All you need to know about teeth grinding

teeth grinding

Causes, signs and how to get help for teeth grinding

Known in medical terms as Bruxism, teeth grinding is in fact a very common condition amongst Australians. Many people grind their teeth or clench their jaw at some point during the day, most particularly at night. Occasionally grinding your teeth during a stressful situation is ok, however it can become serious when the habit is significantly impacting your oral health. Severe teeth grinding can often lead to fractured or broken teeth resulting in the loss of teeth and the need for dental surgery or implants, and can also affect the ligaments of the jaw and face.

As the Australian Dental Association says, teeth grinding “is one of those tricky conditions that you could be suffering from without even knowing it.” We often see patients at TLC Dental who are experiencing adverse symptoms as a result of this condition. We’ve put together some information on all you need to know about teeth grinding and what you can do to improve the condition.

What causes a person to grind their teeth?

Specialists believe that teeth grinding is both a physical and psychological condition, as the general habit is caused by high stress and anxiety levels. It can also be as a result of an incorrect or abnormal bite or unbalanced or mispositioned teeth. In some cases, the sleep disorder, sleep apnea, can be a cause as well.

What are the signs to look out for that I am grinding my teeth?

The most common signs and symptoms of teeth grinding are:

  • A constant and dull headache, which is worse in the mornings
  • A sore or stiffened jaw, most especially when you wake up
  • Wearing down of teeth, or fractured or broken teeth
  • Hypersensitive teeth, again especially in the morning

Most people however, are often alerted to their condition by a loved one who can actually hear and see them grinding their teeth at night – as it elicits quite a specific, often irritating, sound.

What help can I get if I grind my teeth?

There are many treatment methods you can access to help and eventually cure teeth grinding. The most common and most often referred to by dental specialists are:

Seek help for stress

Many dental specialists may suggest seeking psychological assistance or counselling to help manage your stress and anxiety levels. Dealing with the psychological issues you are experiencing that might be causing you to grind your teeth can be a huge help in alleviating the condition. Implementing other lifestyle changes such as a healthy eating plan and an exercise regime will also go a long way in lowering your stress levels too.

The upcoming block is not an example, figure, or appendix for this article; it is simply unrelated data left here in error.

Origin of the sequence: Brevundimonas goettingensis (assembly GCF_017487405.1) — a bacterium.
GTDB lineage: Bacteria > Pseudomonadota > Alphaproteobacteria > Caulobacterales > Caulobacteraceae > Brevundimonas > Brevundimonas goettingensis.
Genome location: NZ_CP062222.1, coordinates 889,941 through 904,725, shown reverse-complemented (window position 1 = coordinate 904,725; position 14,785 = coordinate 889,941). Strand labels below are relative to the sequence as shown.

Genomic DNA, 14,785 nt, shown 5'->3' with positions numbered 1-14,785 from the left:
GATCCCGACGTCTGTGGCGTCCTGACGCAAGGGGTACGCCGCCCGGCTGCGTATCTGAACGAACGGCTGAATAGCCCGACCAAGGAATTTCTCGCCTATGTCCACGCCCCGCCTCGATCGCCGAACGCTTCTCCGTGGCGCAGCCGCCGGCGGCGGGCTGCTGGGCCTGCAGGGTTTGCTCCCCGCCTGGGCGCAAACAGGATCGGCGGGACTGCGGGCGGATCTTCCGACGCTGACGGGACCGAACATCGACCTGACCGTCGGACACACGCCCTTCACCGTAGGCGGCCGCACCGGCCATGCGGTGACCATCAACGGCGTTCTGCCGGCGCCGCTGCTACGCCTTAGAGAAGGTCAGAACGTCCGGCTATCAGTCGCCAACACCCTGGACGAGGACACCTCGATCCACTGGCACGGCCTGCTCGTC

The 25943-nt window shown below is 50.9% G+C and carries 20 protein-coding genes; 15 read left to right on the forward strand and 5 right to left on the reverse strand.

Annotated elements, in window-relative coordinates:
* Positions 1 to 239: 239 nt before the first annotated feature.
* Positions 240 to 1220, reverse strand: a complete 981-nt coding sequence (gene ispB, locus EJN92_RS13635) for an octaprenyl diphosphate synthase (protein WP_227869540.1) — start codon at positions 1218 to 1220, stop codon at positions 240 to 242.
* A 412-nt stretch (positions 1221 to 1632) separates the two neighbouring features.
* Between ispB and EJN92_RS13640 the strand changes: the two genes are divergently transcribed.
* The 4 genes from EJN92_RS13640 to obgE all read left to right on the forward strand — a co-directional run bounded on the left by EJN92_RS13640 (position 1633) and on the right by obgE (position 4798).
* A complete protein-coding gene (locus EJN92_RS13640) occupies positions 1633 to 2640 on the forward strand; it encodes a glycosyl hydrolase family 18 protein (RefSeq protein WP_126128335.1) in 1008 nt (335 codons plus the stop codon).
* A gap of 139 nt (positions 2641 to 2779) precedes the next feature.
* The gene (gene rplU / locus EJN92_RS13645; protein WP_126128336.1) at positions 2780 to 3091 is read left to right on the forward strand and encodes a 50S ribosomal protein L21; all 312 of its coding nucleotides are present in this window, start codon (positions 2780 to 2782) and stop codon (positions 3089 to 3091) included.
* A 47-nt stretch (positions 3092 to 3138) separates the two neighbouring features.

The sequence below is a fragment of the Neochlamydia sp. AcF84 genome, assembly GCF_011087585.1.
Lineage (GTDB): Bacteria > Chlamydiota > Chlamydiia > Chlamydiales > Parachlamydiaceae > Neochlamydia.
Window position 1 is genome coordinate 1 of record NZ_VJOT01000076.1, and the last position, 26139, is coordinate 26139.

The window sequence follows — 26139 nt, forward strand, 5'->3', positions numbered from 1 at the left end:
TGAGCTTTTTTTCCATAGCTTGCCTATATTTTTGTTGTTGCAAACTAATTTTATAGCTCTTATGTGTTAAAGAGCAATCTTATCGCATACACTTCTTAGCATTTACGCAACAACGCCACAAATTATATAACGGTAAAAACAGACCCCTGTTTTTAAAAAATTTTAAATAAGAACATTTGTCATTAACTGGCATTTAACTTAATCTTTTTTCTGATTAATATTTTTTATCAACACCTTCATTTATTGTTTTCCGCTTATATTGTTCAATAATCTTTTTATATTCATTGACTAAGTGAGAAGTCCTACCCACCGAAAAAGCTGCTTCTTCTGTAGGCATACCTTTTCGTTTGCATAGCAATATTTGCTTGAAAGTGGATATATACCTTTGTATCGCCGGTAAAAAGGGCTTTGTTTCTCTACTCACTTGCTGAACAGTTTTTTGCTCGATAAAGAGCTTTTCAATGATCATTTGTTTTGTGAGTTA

Medical and dental treatment

Dental specialists will be able to fit you with a mouth guard that can protect your teeth at night from fracturing or wearing down severely. They might also suggest muscle relaxants as medication for the condition as well. If the condition is as a result of a sleep disorder, your dental specialist may refer you to a sleep disorder specialist to help as well.

Lifestyle changes

Healthy eating and exercise has already been mentioned as possible avenues to explore that will greatly assist in reducing your stress levels. In terms of foods and drinks to avoid, most dental specialists will suggest cutting out caffeinated drinks like coffee, tea and sodas. Alcohol should also be avoided as teeth grinding can actually intensify when using alcohol. Chewing gum should be avoided too.

Teeth grinding is a common condition that can often be managed and treated effectively with the help of professionals and a few easy to do lifestyle changes.

For more information on teeth grinding and other dental care information, contact TLC Dental today.

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